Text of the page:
We believe that this tendency will only become exacerbated as Trump’s term wears on – he has only been in office a little shy of two months, after all – and may be accentuated by the appearance of a (natural, foreign policy, or other) crisis.

Why is the Market Up?

Despite our forecast for increased volatility, the market has just kept rising since the election. Some people are saying that the market is giving a big vote of approval for President Trump’s policies, despite my and various other observers’ doom and gloom predictions.

Interestingly, I just read an academic paper by two University of Chicago professors whose findings explain the Trump Bump* in purely economic terms.

The professors had set out to explain the “Presidential Paradox” – the persistent outperformance of stock markets under Democratic presidents versus Republican ones – using a simple economic model related to tax and wealth redistribution policies.

Their model predicts an initial rise in stock prices under administrations that promise lower tax rates, as President Trump and other Republican presidents have done. The presidential paradox comes about because investors bid stocks higher in the early part of a low-tax administration; unfortunately, low-tax administrations tend to get voted into office toward the end of a long boom period when valuations are already stretched and the expected returns for stocks is low.

Investors rush in at precisely the wrong time, the markets fall, and Republican presidents end up with a bad “track record” of market returns.

What Should Investors Do?

Assuming my argument about Trump being an anti-business president is true, what is the best investment strategy?

The first thing I will say is that trying to call a market top or trough is a fool’s game.

Market participants get too excited both when times are good and when times are bad. The key to investing well is understanding the factors that drive value creation and being able to assess a firm’s range of possible values based on best- and worst-case estimates of those factors.

The next thing I will point out is that it does seem that the economy is finally growing a bit stronger – we began seeing signs of this sometime in the summer of last year. The job market appears to be tightening and some of the slack that had been in the system due to household delveraging (i.e., paying back the debt they owe to more comfortable levels). This is genuinely a good sign and bodes well for our economy. The uncertainty added by Trump’s anti-business presidency is one of the biggest negatives we see on the horizon.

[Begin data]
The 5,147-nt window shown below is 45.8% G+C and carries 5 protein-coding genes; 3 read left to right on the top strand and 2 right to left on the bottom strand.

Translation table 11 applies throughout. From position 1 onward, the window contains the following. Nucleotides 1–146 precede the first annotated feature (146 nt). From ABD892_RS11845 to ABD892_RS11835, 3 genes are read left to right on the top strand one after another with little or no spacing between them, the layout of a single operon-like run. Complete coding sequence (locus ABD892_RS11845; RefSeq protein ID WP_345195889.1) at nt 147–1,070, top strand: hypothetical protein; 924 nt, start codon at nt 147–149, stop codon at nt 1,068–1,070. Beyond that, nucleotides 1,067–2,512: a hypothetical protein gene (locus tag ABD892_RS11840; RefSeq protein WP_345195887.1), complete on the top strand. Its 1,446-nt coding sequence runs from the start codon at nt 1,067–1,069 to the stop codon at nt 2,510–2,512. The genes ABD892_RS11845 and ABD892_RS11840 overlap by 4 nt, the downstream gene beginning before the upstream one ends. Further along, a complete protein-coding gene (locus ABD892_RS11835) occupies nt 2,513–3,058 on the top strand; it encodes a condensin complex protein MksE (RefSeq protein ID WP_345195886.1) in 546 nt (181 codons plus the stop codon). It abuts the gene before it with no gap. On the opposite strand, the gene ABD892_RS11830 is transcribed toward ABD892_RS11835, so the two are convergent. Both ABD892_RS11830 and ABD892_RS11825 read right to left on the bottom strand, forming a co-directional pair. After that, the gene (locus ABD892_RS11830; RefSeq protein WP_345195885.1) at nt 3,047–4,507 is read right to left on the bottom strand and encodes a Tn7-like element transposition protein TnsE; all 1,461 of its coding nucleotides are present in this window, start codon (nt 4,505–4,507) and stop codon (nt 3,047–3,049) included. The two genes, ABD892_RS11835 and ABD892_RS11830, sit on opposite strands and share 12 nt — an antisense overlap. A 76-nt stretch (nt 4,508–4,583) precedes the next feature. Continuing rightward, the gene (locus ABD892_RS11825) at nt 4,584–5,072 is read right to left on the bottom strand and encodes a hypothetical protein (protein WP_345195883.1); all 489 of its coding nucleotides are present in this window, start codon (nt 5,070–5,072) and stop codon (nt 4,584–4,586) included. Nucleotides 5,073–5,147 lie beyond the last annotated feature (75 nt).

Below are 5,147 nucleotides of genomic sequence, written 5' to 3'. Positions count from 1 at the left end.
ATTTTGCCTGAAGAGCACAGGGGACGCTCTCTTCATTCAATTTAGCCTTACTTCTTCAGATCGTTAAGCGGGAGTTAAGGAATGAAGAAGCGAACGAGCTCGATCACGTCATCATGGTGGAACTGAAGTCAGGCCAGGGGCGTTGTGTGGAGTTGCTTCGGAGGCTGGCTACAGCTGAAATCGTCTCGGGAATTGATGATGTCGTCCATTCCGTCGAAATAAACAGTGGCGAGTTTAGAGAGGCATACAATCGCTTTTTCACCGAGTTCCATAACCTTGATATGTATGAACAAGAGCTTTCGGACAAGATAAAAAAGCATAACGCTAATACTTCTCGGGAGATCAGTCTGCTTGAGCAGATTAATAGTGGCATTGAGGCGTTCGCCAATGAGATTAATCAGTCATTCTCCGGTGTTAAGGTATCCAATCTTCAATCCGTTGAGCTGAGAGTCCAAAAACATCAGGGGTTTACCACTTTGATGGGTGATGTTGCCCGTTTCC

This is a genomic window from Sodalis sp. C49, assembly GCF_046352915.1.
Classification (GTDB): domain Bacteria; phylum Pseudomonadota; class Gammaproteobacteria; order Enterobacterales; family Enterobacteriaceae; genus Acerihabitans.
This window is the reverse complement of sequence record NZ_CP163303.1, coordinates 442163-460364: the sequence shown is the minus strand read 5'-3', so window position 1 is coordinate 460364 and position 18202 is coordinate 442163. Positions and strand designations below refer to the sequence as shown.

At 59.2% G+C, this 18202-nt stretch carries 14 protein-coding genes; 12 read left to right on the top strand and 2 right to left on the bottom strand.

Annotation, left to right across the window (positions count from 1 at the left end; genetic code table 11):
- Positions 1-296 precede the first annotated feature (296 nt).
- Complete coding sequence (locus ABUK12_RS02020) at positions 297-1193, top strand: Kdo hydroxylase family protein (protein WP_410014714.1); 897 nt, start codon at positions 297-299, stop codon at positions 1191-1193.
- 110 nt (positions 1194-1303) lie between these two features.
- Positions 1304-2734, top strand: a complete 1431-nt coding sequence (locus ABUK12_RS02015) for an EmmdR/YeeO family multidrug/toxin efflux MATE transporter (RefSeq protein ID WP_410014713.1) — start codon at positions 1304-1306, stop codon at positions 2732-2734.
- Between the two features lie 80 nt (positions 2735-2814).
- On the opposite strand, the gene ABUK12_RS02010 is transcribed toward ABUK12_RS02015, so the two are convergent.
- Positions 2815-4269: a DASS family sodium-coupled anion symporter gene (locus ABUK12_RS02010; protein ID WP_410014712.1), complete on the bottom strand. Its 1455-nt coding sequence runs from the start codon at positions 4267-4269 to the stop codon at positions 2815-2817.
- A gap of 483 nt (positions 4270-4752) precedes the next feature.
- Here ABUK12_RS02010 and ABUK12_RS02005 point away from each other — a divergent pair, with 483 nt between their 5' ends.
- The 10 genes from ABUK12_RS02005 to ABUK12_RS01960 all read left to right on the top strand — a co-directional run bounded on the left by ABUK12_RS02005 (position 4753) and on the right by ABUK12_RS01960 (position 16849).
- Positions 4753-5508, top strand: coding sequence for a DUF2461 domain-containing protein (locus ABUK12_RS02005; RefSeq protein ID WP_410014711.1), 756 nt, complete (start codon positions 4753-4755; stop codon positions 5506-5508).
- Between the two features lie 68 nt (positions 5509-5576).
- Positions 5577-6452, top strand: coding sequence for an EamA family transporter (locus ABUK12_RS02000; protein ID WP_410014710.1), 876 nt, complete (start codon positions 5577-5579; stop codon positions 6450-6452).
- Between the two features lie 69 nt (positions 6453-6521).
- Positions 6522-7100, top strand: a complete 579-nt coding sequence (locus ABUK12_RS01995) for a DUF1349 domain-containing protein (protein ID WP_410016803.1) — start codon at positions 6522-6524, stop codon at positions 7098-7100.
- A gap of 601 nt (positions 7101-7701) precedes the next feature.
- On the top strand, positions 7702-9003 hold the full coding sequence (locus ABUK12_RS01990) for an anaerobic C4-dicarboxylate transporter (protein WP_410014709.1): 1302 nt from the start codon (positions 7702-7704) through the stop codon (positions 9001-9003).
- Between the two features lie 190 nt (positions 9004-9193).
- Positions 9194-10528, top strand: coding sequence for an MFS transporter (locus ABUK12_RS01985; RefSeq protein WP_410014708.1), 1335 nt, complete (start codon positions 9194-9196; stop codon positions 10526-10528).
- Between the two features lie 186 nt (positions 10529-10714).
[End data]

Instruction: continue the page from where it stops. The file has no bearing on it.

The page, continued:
In our own research, we have been doing the same thing that we always do. Looking carefully at the valuation drivers of particular companies and taking positions when there is a significant difference between the stock’s price and our estimated valuation ranges.

That said, we have been finding more and more opportunities for bearish investments, but we think this has less to do, we think, with the macro environment or politics per se, and more to do with individual companies’ valuations versus reasonable future growth expectations.

Reducing or eliminating leverage on bullish positions is a good first step, and we think that it is sensible to increase levels of cash or “potential cash” (i.e., hedges or bearish investments) while periodically reassessing our company valuations.

* Lubos Pástor, Pietro Veronesi, Political Cycles and Stock Returns, Working Paper, January 2017

Click here to download the full report

This article originally appeared on Forbes.com